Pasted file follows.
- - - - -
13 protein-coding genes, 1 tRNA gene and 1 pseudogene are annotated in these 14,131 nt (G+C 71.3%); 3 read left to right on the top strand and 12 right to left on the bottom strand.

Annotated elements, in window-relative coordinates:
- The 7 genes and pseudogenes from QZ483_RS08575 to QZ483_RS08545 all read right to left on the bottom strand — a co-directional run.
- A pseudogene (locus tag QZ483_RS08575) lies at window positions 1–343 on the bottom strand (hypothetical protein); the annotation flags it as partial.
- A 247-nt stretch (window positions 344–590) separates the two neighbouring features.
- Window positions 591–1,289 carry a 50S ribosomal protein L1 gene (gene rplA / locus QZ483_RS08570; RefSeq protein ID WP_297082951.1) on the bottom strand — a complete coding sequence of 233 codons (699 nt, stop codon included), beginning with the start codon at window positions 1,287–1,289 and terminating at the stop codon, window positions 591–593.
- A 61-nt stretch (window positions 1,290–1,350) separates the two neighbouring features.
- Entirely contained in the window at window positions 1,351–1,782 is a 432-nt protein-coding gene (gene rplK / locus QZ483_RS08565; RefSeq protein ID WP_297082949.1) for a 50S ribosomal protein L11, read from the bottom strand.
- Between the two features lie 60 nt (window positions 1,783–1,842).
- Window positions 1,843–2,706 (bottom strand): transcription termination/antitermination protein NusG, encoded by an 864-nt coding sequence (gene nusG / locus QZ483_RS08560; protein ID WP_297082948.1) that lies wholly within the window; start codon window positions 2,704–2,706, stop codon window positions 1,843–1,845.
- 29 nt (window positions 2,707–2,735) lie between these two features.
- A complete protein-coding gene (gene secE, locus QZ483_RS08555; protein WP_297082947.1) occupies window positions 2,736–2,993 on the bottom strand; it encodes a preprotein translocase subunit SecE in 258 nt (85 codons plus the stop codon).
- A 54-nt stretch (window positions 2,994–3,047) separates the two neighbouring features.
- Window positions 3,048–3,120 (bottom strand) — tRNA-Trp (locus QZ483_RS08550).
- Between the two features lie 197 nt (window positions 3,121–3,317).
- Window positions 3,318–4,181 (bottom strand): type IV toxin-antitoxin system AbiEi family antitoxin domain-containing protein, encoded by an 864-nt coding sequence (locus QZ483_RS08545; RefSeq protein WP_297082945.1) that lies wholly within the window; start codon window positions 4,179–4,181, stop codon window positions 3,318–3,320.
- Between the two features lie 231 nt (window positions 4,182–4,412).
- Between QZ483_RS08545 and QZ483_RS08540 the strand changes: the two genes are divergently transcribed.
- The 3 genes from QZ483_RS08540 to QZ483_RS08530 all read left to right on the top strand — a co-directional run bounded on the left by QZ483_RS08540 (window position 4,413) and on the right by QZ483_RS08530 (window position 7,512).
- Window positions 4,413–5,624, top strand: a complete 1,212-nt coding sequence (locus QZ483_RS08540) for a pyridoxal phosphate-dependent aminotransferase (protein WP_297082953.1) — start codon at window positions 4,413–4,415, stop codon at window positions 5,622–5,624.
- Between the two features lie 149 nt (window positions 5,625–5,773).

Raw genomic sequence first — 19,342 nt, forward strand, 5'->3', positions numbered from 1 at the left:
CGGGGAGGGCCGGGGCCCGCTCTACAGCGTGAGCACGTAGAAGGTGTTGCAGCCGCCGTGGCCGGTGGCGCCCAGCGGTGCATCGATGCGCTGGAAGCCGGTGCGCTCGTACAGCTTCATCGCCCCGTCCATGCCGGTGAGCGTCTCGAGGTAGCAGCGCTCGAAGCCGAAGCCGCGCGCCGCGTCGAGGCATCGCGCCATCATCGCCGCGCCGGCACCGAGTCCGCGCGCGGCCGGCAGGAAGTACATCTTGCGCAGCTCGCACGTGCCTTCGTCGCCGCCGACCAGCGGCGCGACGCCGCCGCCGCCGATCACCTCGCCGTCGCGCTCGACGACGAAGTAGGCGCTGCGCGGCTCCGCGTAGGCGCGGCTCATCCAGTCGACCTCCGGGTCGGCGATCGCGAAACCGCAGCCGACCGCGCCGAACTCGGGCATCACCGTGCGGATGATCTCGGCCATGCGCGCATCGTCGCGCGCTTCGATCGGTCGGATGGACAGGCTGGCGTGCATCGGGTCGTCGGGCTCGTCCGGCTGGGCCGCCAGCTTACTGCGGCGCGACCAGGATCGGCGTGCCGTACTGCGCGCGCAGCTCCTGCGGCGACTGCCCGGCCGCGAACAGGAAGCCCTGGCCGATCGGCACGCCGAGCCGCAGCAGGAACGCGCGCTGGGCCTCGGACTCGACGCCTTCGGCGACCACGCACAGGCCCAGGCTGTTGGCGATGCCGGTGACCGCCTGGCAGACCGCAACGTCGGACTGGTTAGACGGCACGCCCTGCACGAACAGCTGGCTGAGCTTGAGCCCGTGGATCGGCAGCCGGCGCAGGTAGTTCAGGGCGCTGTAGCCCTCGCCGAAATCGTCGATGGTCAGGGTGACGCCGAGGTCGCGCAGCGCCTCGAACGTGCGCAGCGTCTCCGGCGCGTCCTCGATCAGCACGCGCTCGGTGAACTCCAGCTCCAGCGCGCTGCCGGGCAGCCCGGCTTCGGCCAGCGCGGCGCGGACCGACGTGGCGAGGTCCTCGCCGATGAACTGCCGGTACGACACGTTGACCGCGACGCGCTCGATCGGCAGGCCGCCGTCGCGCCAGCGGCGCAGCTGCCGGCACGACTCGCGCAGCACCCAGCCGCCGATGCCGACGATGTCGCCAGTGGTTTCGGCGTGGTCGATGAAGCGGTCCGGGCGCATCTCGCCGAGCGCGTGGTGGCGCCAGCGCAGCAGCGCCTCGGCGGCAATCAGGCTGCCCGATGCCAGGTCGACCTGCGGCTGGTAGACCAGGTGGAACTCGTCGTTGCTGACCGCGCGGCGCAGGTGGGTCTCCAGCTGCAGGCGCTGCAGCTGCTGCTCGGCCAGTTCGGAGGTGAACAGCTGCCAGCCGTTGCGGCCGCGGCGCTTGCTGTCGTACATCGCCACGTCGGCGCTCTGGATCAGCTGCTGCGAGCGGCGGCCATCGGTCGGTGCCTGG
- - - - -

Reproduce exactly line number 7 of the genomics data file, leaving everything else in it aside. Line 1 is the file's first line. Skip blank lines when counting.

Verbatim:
- A 61-nt stretch (window positions 1,290–1,350) separates the two neighbouring features.